Christian Celebrities: Necessary, Dangerous, or Both?

I’ve noticed a recent rise in discussion about Christian leaders, particularly pastors, who find (or make) themselves famous. Names like Billy Graham, Charles Stanely, David Jeremiah, John Piper, John MacArthur, Al Mohler, Mark Driscoll, Kay Arthur, Rick Warren, Beth Moore, Tim Keller, the late Adrian Rogers, and many others, are all well known among Gospel-loving, evangelical Christians. In a word, these people are famous. And there are many others who have achieved some level of fame.

What should we make of this?

I would argue that having Christian pastors and other leaders who are well-known and well-respected is both necessary and dangerous.

To be sure, there are many people who say or at least imply that this type of Christian celebrity-ism is unnecessary. For example, Frank Turk, at the Pyromaniacs blog recently wrote An Open Letter to T4G (Together for the Gospel), in which his chief criticism seems to be the presence and influence of well-known Christian leaders, and the attitude and response of those who follow them. Frank makes many valid points about the dangers of this sort of thing, though he does not address whether it is necessary or not. His tone seems very grumpy, however, and reading his words leads one to believe that Turk thinks we would be better off without it.

Glen Packiam has also written an article pointing out the dangers called The Irony of Christian Celebrity.

Oddly and ironically enough, both Turk and Packiam have their fair share of fame and influence (of course, not on the scale of those listed above, but some nonetheless) through their writings and other ministries. But that is beside the point.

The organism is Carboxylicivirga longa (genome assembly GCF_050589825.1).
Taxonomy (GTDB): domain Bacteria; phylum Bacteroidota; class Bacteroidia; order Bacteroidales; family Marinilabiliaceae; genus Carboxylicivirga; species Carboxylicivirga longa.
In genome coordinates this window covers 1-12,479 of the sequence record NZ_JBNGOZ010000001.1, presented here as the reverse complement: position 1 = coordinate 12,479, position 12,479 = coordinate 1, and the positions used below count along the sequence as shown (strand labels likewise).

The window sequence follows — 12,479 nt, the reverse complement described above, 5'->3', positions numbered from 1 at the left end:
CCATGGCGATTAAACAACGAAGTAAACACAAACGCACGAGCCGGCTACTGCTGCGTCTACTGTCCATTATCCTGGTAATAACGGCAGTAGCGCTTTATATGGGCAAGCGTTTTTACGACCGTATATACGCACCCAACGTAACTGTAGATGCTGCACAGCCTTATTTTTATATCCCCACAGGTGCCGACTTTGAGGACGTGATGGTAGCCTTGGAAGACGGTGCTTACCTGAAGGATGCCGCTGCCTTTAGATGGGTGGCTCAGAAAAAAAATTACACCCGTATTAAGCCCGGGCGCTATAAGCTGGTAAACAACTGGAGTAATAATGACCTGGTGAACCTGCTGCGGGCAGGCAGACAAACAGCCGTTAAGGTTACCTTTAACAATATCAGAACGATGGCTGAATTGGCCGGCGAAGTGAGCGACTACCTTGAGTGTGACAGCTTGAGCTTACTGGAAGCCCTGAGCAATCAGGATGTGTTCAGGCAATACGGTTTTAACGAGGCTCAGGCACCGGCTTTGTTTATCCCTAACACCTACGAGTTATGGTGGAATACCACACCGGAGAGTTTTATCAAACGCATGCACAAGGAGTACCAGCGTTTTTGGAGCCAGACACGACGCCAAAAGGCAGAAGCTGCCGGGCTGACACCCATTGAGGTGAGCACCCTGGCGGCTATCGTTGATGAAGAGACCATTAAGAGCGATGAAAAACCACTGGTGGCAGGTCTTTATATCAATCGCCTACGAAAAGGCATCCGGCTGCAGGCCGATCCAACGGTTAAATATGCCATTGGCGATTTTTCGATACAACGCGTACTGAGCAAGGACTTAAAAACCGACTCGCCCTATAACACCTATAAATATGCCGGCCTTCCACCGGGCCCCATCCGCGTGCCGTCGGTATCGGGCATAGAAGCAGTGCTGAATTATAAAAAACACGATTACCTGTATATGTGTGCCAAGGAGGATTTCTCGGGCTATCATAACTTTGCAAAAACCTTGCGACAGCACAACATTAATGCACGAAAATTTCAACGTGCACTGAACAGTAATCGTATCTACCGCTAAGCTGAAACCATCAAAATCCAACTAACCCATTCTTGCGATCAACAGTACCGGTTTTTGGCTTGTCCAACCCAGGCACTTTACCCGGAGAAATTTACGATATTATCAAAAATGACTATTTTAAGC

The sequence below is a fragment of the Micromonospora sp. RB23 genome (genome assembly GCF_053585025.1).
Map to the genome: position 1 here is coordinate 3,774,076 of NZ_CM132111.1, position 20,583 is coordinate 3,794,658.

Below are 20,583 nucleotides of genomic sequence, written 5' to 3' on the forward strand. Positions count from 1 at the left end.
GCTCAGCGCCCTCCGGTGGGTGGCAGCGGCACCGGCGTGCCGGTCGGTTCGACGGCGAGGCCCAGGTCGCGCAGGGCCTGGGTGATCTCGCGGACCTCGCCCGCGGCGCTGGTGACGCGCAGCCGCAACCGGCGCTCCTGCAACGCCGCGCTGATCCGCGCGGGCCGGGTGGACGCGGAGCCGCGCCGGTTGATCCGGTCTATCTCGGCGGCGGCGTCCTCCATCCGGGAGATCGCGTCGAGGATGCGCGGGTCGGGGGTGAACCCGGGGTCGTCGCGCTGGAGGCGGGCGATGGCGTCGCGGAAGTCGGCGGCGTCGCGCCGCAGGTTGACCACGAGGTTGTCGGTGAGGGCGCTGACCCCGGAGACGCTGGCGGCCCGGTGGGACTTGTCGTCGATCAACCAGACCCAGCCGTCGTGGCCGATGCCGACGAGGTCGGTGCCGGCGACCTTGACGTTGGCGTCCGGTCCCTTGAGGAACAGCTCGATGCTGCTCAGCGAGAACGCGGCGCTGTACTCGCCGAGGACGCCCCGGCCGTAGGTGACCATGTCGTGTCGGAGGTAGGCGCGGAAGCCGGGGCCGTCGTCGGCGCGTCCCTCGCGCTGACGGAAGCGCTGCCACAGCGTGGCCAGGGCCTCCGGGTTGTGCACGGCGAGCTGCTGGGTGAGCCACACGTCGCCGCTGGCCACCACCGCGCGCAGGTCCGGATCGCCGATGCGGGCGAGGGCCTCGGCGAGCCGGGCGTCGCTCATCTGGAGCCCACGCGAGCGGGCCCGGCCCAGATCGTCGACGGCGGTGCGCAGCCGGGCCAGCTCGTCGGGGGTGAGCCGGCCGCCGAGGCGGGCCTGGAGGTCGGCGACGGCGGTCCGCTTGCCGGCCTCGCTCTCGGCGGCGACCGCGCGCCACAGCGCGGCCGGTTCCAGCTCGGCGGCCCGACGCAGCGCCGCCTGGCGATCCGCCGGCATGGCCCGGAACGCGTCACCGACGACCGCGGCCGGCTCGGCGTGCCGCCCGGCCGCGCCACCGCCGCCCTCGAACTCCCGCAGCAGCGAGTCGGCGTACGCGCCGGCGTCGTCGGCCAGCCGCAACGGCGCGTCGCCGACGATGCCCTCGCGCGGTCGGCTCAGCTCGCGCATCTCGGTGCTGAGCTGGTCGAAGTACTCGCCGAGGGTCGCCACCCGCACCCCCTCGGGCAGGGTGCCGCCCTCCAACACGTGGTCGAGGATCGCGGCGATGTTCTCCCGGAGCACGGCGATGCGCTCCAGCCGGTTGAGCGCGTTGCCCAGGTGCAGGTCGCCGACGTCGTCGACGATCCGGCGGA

In what follows, I would like to agree with both of those writers that there are many dangers associated with becoming well-known in the Christian world, but also that having some famous Christians is a necessary part of what God is doing in the world. If something is both necessary and dangerous, then obviously we should be extra careful with our understanding of it.

Why Is It Necessary?

1. Because individuals typical embody the thoughts and ideas of entire organizations of people

Like it or not, pastors are the embodiment of their churches, especially pastors who stay in the same church for a while. By this I mean that pastors are the chief representatives to the watching world of what that church is all about. They are called to embody the vision and principles of that local congregation. When the pastor visits a sick parishioner in the hospital, it should feel as if the whole church is there through him.

This should not surprise us, for it is true of every human organization. Leaders represent the group. Stores have managers, schools have principles, and governments have mayors, governors, and presidents. It seems to be a natural part of human social structure. We need individual leaders who can and will embody the ideas of the entire organization. Even churches who stress the need for multiple, co-equal elders typically have one man who rises up as the recognized leader (who doesn’t know that Tim Keller is the Pastor of Redeemer?). This is not a bad thing in and of itself, it is just simply the way it is.

Many moons ago, I worked as a teller at SouthTrust Bank in Birmingham. The headquarters for the entire bank was located in a skyscraper downtown, which had an actual branch in the lobby. One day, I was working in that branch, when Wallace Mallone, CEO of SouthTrust Corporation walked out of the elevator and stepped across the lobby. This was the guy who ran the show, the big boss, top dog, the man who signs the checks, and there he was! Of course, I did not speak to him as he passed by, but I thought to myself, “There walks SouthTrust Bank.”

This is typical of the way people think. It seems God has designed us to rather freely and naturally bind together in groups (like work, school, church, government, clubs) and have one key person to be the face of that group.

Christian pastors who reach higher levels of celebrity status have this be-the-face obligation on a larger scale than local church life. For example, when Al Mohler or John MacArthur appears on CNN speaking about a social issue, their words should be what the larger church as a whole would say. They embody, on a bigger scale, what the wider church believes and practices about the particular issues they address in that forum.